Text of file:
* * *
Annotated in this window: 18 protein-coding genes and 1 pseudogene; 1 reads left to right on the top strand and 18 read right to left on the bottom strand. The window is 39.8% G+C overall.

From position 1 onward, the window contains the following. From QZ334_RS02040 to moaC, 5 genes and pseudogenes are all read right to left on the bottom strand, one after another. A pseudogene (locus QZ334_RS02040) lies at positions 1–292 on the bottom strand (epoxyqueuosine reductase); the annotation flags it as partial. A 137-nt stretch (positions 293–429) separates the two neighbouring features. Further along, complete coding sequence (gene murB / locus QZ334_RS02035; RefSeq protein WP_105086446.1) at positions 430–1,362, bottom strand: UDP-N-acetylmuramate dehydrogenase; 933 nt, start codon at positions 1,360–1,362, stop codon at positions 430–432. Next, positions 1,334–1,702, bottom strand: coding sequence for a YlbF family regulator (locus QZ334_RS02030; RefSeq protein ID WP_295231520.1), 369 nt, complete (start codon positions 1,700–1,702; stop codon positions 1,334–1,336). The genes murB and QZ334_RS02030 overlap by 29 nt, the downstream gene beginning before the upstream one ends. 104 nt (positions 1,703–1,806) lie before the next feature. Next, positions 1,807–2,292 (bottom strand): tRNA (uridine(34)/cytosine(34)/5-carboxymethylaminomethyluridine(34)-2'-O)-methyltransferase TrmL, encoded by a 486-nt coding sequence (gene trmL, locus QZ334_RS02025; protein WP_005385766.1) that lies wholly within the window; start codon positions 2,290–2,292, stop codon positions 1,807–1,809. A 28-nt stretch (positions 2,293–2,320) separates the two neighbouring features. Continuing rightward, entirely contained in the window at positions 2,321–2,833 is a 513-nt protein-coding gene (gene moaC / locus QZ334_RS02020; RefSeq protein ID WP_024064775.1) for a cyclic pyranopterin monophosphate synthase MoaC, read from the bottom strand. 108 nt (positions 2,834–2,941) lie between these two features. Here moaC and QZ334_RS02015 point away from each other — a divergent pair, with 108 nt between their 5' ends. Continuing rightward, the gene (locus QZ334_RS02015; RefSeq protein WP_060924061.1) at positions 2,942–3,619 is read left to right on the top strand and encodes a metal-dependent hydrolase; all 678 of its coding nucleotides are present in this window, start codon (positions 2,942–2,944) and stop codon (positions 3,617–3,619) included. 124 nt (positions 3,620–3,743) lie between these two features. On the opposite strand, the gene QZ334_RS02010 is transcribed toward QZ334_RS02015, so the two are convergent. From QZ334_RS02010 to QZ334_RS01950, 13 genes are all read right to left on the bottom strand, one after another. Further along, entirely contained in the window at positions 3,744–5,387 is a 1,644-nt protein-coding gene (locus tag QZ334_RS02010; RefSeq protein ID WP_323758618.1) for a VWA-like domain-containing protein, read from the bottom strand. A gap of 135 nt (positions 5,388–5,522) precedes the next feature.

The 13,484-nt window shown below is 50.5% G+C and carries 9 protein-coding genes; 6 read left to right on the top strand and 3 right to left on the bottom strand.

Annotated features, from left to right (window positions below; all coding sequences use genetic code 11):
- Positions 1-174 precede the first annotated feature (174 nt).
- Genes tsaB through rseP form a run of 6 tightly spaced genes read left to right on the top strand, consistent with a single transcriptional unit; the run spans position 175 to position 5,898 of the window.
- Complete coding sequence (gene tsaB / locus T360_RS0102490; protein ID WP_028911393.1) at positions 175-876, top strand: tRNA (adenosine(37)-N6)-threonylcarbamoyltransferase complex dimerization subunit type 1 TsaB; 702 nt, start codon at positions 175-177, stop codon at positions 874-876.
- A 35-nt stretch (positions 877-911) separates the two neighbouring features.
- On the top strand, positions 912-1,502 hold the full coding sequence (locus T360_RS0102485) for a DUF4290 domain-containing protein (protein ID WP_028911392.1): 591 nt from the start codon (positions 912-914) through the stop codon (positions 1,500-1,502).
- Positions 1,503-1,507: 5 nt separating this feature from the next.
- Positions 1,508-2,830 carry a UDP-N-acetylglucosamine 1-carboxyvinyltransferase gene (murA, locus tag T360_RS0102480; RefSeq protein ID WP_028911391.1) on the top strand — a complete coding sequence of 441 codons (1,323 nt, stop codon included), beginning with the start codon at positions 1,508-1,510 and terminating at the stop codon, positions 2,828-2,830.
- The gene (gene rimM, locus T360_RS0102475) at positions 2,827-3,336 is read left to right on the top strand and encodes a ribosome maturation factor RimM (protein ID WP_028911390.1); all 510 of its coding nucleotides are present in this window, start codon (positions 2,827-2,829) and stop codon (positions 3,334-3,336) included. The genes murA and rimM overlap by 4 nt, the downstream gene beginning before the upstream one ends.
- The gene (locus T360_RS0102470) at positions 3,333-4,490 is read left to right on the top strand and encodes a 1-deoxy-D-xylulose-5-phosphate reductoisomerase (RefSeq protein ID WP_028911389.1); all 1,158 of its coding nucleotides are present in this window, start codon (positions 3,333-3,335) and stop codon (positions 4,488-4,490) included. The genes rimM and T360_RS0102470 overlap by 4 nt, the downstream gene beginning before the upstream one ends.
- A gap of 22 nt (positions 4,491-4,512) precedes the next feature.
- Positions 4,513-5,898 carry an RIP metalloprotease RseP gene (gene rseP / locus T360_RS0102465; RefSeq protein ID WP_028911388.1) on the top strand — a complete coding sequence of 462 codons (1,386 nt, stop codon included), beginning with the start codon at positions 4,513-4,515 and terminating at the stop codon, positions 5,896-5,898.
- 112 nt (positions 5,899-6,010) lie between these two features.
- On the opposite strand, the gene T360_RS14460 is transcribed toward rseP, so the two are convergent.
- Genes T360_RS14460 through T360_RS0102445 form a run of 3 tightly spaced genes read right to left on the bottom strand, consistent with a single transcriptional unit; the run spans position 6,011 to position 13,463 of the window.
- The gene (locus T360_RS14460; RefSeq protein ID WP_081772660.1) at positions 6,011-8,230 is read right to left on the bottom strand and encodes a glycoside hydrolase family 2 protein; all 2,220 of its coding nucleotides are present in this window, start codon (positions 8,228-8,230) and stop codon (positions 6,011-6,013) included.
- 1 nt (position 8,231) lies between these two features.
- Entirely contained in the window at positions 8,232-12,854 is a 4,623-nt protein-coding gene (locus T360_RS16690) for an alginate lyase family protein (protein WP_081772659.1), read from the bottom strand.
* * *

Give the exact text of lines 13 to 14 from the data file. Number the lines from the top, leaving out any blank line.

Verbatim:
- The gene (locus T360_RS0102470) at positions 3,333-4,490 is read left to right on the top strand and encodes a 1-deoxy-D-xylulose-5-phosphate reductoisomerase (RefSeq protein ID WP_028911389.1); all 1,158 of its coding nucleotides are present in this window, start codon (positions 3,333-3,335) and stop codon (positions 4,488-4,490) included. The genes rimM and T360_RS0102470 overlap by 4 nt, the downstream gene beginning before the upstream one ends.
- A gap of 22 nt (positions 4,491-4,512) precedes the next feature.